Japan economy shrinks as recession looms ahead
Japan’s economy shrank in the September quarter for the first time since last year, adding to signs that slowing global growth and tensions with China are nudging the world’s third-largest economy into recession.
The 0.9 per cent fall in GDP was in line with expectations, although a decline in capital expenditure was much steeper than forecast.
Sony Corp. and Panasonic Corp. have slashed spending plans to cope with massive losses as they struggle with competitive markets and a strong yen.
The fall in GDP translated into an annualised rate of decline of 3.5 per cent, government data showed yesterday. While US growth showed a modest pick-up in the third quarter, Japan and the eurozone economies are shrinking.
“The GDP data confirms that the economy has fallen into a recession,” said Tatsushi Shikano, senior economist at Mitsubishi UFJ Morgan Stanley Securities in Tokyo. “It is set for a second straight quarter of contraction in the current quarter.”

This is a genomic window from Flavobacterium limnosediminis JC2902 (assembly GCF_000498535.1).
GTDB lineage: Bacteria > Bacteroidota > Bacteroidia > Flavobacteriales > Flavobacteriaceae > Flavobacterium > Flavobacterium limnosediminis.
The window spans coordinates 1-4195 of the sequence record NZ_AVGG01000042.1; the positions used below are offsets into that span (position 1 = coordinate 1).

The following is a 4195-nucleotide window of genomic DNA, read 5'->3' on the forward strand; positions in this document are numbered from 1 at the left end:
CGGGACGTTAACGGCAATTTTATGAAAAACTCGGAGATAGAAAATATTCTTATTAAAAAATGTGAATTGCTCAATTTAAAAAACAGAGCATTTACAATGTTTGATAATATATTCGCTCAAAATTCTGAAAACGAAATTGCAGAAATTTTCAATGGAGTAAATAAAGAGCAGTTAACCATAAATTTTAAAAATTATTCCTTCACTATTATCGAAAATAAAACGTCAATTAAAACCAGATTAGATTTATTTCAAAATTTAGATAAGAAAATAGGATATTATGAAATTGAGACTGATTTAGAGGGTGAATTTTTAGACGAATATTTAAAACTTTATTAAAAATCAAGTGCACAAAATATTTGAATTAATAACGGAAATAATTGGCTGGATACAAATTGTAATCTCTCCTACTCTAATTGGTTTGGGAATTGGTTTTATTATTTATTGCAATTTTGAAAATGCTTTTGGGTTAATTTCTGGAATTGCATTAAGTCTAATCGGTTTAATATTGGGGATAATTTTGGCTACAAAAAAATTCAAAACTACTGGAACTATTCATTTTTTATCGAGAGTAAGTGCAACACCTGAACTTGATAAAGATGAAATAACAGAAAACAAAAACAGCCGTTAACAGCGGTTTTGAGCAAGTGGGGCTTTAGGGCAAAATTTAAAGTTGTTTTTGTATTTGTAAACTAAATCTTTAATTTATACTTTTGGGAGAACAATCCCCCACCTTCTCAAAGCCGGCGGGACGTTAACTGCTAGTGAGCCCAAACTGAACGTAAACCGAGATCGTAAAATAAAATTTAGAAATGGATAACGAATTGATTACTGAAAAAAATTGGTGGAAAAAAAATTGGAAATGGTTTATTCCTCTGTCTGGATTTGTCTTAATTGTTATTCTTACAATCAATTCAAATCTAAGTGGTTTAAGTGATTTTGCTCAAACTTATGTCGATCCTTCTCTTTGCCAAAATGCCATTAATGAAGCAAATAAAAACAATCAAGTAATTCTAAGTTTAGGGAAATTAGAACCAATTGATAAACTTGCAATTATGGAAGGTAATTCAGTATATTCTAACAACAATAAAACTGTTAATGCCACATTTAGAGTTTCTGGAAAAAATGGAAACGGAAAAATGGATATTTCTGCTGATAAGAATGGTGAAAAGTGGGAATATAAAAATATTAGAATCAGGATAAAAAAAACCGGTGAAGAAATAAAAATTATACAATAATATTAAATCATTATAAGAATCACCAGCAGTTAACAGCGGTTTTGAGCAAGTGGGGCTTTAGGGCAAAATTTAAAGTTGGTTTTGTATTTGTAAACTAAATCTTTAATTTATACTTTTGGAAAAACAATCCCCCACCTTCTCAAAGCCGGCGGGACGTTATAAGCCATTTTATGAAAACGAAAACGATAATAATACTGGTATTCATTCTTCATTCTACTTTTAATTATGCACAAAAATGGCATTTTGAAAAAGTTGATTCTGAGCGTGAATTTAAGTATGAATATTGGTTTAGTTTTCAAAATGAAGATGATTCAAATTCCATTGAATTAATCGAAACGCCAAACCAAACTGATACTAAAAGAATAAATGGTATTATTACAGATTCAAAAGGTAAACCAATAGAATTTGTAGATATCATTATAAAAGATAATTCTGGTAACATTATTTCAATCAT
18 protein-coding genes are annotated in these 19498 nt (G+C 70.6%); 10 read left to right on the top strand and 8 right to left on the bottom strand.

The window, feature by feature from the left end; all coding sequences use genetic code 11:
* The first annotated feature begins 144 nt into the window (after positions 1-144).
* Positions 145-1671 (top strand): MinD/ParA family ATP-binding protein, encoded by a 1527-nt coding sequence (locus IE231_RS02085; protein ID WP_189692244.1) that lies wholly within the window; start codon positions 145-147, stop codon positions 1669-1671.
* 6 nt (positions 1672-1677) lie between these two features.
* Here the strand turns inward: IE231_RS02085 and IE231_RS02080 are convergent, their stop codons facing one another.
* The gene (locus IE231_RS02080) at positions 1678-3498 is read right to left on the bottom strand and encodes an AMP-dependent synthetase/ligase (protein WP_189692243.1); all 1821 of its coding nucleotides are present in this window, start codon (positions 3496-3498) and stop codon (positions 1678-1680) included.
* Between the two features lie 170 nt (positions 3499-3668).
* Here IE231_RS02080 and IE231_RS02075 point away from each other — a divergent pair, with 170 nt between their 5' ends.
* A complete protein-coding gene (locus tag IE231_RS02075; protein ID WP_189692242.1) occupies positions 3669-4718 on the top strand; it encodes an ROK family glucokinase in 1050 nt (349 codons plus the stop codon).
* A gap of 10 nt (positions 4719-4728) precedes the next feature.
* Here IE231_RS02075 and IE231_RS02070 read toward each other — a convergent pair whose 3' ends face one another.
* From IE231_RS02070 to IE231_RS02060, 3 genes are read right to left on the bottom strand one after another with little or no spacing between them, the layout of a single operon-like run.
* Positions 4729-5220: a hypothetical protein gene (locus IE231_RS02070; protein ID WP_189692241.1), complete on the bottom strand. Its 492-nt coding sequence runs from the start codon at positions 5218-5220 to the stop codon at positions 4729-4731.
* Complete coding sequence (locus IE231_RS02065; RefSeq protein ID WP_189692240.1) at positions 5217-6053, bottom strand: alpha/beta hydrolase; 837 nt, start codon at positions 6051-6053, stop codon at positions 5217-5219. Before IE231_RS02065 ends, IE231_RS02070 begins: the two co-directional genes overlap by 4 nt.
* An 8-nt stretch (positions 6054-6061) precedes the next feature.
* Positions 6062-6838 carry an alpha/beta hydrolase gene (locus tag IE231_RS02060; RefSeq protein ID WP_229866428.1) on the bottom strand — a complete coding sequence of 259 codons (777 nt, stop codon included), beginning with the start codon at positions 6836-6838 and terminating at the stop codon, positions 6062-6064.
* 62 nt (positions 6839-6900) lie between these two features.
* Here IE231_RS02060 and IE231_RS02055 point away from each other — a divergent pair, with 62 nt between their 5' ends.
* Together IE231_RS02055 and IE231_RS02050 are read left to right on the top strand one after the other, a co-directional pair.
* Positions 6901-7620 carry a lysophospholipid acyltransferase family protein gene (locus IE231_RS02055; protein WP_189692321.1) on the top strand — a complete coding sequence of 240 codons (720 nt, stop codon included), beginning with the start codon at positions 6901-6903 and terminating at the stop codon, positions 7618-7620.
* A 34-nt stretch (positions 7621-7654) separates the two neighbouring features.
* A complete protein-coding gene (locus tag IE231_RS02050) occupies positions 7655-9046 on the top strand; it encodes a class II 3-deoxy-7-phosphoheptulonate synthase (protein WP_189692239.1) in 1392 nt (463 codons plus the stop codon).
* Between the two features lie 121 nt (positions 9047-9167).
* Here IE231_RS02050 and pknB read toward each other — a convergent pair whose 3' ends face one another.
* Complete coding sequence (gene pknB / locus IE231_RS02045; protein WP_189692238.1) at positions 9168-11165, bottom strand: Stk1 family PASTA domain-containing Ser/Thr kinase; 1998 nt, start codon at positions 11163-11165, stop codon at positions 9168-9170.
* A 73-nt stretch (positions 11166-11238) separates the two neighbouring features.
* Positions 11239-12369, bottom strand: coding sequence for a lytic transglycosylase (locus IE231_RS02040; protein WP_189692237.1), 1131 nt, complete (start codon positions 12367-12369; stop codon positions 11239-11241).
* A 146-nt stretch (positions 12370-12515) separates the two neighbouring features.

A recession is commonly defined as two consecutive quarters of contraction.
The data kept government pressure on the Bank of Japan to boost monetary stimulus even after it eased policy in October for the second straight month as a strong yen and a territorial row with China exacerbate weak demand for exports. Economy Minister Seiji Maehara said the Central Bank should pursue powerful policy easing to boost the economy, although BOJ Governor Masaaki Shirakawa shot back that the Government should do its bit too.
Many analysts expect the BOJ to leave policy unchanged at a review next week but some see it boosting stimulus again at a December 19-20 meeting, shortly after the US Federal Reserve is due to meet.
External demand accounted for 0.7 percentage points of July-September GDP contraction, matching the median projection.